ORCID Identifier(s)


Graduation Semester and Year




Document Type


Degree Name

Doctor of Philosophy in Marketing



First Advisor

Zhiyong Yang

Second Advisor

Narayanan Janakiraman


Almost one in three brands sold to adults and more than five in six brands sold to children use some form of anthropomorphic representation in promoting their products. Marketers probably hold an inherent belief that anthropomorphism increases consumer preference for their products. Extant research, however, offers no clear evidence to support this. Such mixed findings suggest that this is a prolific and complex problem that could benefit from a synthesis of research on the topic. In response to this call, this dissertation presents two essays applying the meta-analytic approach to understand where the inconsistency comes from and to identify the boundary conditions for the anthropomorphism effects. Essay 1 focuses on how anthropomorphism affects brand evaluations. In a meta-analysis and two follow-up laboratory experiments, we show that anthropomorphism in general has a positive effect on brand attitude. The key mechanism is self-brand connection. Because of the self-brand connection account, brand familiarity, experience (vs. search) products, and high (vs. low) symbolic products enhance the impact of anthropomorphism on brand evaluations. Essay 2 investigates the effects of anthropomorphism on individuals’ acts of social goodwill. We show that anthropomorphism generally has a positive influence on individuals’ tendency to engage in acts of social goodwill. Affective thinking is the key process underlying these effects. We further show that Femininity (vs. Masculinity) mindset enhances the persuasive appeal of anthropomorphism when marketing social causes. Overall results indicate that anthropomorphism does not work effectively for all type of products. The effect of anthropomorphism in persuading consumers’ responses is stronger for familiar brands, experience products, high symbolic products, and for public goods (e.g., pro-environmental behavior, and pro social behavior) compared to the anthropomorphism effect on search products, low symbolic products, and unfamiliar brand products. Implications for both, marketing theory and marketing practitioners, are discussed.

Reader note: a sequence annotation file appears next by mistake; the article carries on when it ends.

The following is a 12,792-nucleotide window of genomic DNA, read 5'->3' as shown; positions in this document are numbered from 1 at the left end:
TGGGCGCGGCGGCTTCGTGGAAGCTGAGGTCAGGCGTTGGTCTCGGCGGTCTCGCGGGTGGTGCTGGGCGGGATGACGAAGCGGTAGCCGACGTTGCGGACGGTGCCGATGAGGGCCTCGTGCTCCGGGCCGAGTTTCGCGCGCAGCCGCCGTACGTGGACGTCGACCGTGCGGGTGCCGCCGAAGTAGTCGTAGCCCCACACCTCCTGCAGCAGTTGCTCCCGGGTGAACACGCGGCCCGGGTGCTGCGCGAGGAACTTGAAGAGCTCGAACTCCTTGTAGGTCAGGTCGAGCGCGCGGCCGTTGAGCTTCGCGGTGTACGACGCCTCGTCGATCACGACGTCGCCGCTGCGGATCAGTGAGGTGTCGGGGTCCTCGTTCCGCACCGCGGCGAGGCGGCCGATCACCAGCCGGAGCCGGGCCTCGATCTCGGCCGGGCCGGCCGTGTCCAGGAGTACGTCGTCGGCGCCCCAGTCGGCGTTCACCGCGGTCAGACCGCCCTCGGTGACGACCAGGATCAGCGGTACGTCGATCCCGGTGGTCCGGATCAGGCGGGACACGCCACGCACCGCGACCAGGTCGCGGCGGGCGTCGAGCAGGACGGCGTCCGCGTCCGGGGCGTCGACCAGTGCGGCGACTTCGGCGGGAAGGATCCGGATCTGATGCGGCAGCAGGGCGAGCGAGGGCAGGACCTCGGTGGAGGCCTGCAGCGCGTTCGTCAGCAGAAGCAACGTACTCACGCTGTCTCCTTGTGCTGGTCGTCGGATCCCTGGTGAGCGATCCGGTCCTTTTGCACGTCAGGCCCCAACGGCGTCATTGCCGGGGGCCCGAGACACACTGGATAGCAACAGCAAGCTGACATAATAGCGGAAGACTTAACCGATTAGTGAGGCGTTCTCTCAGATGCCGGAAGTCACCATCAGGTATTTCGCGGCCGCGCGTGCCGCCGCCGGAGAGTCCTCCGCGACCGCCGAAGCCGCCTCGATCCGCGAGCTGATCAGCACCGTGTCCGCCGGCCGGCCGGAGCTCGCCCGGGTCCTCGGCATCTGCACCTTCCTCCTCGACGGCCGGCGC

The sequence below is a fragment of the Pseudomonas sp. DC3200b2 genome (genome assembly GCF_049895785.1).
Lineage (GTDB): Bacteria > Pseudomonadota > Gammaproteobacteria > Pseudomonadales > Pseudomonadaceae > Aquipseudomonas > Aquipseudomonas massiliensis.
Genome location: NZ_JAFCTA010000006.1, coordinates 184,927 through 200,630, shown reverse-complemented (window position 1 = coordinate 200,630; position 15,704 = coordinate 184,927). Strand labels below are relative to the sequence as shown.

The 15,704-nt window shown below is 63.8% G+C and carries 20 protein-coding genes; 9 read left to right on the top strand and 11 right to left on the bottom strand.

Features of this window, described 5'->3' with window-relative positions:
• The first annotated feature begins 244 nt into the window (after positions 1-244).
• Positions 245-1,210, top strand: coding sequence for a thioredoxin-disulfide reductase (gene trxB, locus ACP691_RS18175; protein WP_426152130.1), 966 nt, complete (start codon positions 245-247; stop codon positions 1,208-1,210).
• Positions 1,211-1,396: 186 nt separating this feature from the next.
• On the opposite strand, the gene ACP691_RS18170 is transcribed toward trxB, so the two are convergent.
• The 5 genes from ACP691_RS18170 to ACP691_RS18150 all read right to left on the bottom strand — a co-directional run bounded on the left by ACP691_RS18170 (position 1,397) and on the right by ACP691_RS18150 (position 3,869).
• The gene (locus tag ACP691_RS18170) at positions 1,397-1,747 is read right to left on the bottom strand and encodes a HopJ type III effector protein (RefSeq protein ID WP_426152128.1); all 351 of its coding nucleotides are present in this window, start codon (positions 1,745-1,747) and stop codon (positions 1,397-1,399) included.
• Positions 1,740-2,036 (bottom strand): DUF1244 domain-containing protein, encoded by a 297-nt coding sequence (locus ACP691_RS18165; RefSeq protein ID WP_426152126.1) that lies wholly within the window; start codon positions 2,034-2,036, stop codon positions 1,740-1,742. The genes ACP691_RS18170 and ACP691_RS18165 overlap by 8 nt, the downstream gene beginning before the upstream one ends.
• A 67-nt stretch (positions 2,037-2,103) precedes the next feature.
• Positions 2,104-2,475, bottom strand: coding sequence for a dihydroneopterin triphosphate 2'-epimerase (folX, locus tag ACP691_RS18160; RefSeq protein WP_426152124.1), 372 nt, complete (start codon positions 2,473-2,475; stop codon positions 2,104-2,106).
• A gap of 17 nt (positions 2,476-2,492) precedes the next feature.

Anthropomorphism, Brand evaluations, Acts of social goodwill, Branding strategy


Business | Marketing


Degree granted by The University of Texas at Arlington

Included in

Marketing Commons